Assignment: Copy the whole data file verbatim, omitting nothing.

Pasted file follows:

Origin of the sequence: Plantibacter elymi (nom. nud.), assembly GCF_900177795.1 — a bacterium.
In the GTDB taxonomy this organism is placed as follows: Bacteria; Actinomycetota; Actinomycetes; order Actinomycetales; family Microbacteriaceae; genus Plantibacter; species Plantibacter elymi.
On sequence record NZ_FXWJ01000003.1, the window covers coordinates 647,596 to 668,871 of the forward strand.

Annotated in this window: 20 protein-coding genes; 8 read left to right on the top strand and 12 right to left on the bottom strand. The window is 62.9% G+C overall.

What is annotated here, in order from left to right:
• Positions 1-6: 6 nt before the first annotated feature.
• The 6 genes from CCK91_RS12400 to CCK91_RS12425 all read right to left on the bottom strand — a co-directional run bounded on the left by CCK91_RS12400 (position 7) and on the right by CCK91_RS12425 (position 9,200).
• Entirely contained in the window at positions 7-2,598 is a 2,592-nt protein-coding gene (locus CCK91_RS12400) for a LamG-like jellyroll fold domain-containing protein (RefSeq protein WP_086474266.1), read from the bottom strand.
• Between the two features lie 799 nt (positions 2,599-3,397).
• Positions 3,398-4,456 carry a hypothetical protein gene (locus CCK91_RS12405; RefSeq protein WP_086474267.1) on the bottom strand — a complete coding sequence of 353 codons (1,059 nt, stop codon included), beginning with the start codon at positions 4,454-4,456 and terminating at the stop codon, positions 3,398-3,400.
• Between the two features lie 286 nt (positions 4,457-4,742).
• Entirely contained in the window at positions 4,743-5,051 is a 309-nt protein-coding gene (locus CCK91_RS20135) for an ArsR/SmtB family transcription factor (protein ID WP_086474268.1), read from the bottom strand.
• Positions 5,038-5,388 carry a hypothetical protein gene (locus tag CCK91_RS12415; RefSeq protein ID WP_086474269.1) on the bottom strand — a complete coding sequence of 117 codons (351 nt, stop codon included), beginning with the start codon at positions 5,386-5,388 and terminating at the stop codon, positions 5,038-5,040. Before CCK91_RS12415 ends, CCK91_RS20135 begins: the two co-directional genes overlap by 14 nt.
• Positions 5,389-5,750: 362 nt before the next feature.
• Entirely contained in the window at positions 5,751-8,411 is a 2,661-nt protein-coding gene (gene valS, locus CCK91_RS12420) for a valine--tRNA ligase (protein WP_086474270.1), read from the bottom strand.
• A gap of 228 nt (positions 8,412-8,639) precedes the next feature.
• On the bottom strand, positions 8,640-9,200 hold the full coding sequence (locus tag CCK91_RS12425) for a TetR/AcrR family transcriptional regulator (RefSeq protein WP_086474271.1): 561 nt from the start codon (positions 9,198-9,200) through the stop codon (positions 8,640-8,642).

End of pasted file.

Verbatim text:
Origin of the sequence: Plantibacter elymi (nom. nud.), assembly GCF_900177795.1 — a bacterium.
In the GTDB taxonomy this organism is placed as follows: Bacteria; Actinomycetota; Actinomycetes; order Actinomycetales; family Microbacteriaceae; genus Plantibacter; species Plantibacter elymi.
On sequence record NZ_FXWJ01000003.1, the window covers coordinates 647,596 to 668,871 of the forward strand.

Annotated in this window: 20 protein-coding genes; 8 read left to right on the top strand and 12 right to left on the bottom strand. The window is 62.9% G+C overall.

What is annotated here, in order from left to right:
• Positions 1-6: 6 nt before the first annotated feature.
• The 6 genes from CCK91_RS12400 to CCK91_RS12425 all read right to left on the bottom strand — a co-directional run bounded on the left by CCK91_RS12400 (position 7) and on the right by CCK91_RS12425 (position 9,200).
• Entirely contained in the window at positions 7-2,598 is a 2,592-nt protein-coding gene (locus CCK91_RS12400) for a LamG-like jellyroll fold domain-containing protein (RefSeq protein WP_086474266.1), read from the bottom strand.
• Between the two features lie 799 nt (positions 2,599-3,397).
• Positions 3,398-4,456 carry a hypothetical protein gene (locus CCK91_RS12405; RefSeq protein WP_086474267.1) on the bottom strand — a complete coding sequence of 353 codons (1,059 nt, stop codon included), beginning with the start codon at positions 4,454-4,456 and terminating at the stop codon, positions 3,398-3,400.
• Between the two features lie 286 nt (positions 4,457-4,742).
• Entirely contained in the window at positions 4,743-5,051 is a 309-nt protein-coding gene (locus CCK91_RS20135) for an ArsR/SmtB family transcription factor (protein ID WP_086474268.1), read from the bottom strand.
• Positions 5,038-5,388 carry a hypothetical protein gene (locus tag CCK91_RS12415; RefSeq protein ID WP_086474269.1) on the bottom strand — a complete coding sequence of 117 codons (351 nt, stop codon included), beginning with the start codon at positions 5,386-5,388 and terminating at the stop codon, positions 5,038-5,040. Before CCK91_RS12415 ends, CCK91_RS20135 begins: the two co-directional genes overlap by 14 nt.
• Positions 5,389-5,750: 362 nt before the next feature.
• Entirely contained in the window at positions 5,751-8,411 is a 2,661-nt protein-coding gene (gene valS, locus CCK91_RS12420) for a valine--tRNA ligase (protein WP_086474270.1), read from the bottom strand.
• A gap of 228 nt (positions 8,412-8,639) precedes the next feature.
• On the bottom strand, positions 8,640-9,200 hold the full coding sequence (locus tag CCK91_RS12425) for a TetR/AcrR family transcriptional regulator (RefSeq protein WP_086474271.1): 561 nt from the start codon (positions 9,198-9,200) through the stop codon (positions 8,640-8,642).